Theology: September 2006 Archives

Roman Catholic Merit

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I was talking with a philosopher friend of mine who is Roman Catholic about the differences between Catholic and Protestant views on salvation and justification, and he said something that I'd never heard before. If he's right, this should make the Catholic view much more palatable to Protestants. He explained the Catholic view as follows. Salvation is initiated by a work of God's grace, an unearned, unmerited favor of God. Then we are brought to what Protestants typically call sanctification over the rest of our lives in this world, and at the end God judges the works that his grace produced in our lives to be meritorious. We actually earn our salvation. This comes only through the work of God in our lives, and thus this is what Reformed theologians tend to call monergistic. God does all the work, and we do it only because he is doing it in us. But that doesn't mean we aren't doing it. This involves compatibilism about human freedom and divine sovereignty. Synergism would mean God does part of the work, while we do the rest. That's not the Catholic view. The Catholic position is that God does all of it, and we also do all of it. In other words, the Catholic position on that is the same as that of Reformed Protestants. The only difference is that Catholics think that should count as enough to say we merit or deserve reward.

None of this was new to me, since I've written a great deal on this before. But I was pressing him on why he thought that should count as merit. His answer made a great deal of sense. When God promises something, he bestows on us a right that we wouldn't otherwise have. We now are owed something. He makes it the case that we deserve something. When he says that we will have a reward for doing something, and we do that thing, then he owes us that thing. He gives us the right to it. He makes it such that anyone who fulfills the command in question has earned the reward in question. It's conditional merit, since what makes it merit is that God promised something. It wouldn't be merit without that promise, and God had no obligation to promise it. But given that God promised it, God has an obligation to follow through on that promise and treat the actions in question as meriting the reward in question. Now maybe my friend completely misunderstands the Catholic view, but he's a pretty smart guy with a lot of philosophical training to make careful distinctions, and this is how he understands the Catholic view after having investigated it very carefully. If he's right, I'm not sure Protestants have anywhere near as serious an objection as we might otherwise have thought.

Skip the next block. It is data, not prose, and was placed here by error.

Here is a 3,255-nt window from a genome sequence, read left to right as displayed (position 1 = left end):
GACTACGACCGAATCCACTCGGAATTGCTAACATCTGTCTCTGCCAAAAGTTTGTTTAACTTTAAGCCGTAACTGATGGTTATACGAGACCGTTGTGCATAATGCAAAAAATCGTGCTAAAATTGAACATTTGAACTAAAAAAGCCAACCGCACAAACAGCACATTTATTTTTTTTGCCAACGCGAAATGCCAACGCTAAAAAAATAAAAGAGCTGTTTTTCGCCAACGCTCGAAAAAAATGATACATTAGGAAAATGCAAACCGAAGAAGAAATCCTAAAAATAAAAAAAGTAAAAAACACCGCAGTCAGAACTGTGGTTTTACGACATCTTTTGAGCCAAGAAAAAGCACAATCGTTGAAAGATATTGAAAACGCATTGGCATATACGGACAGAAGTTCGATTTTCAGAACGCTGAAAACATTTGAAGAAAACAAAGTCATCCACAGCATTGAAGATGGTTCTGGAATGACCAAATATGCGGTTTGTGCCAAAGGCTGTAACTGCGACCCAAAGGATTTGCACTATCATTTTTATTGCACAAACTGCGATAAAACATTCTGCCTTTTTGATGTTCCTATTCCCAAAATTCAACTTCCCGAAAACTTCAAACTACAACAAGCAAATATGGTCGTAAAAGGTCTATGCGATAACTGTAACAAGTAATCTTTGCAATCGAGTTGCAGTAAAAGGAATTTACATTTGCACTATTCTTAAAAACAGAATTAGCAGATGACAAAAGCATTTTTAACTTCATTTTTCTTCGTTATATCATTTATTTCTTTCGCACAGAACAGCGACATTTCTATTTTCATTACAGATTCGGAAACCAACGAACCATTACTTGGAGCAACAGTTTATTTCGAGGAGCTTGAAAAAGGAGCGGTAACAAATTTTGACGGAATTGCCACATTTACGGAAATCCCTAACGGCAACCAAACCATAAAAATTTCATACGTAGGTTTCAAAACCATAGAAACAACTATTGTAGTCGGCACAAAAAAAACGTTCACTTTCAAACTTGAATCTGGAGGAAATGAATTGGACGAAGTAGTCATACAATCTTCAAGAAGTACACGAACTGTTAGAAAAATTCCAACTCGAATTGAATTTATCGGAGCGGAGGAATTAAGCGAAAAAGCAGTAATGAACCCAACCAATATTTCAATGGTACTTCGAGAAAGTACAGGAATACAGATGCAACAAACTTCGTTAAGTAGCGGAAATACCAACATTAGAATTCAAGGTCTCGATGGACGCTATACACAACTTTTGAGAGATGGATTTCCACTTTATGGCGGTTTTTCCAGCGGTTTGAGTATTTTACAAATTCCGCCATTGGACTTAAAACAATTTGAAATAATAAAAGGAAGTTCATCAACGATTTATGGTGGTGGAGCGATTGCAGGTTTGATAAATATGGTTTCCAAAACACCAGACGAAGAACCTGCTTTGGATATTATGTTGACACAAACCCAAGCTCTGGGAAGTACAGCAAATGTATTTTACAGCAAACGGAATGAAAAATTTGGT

Benedict XVI and Islam

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I haven't commented on the recent brouhaha involving the pope and Islam, largely because I've been too busy to put my thoughts together. In the meantime, lots of posts I've read make some worthwhile points, and there isn't really a whole lot I have to say after all of it, but I thought I'd put them all together in the same place.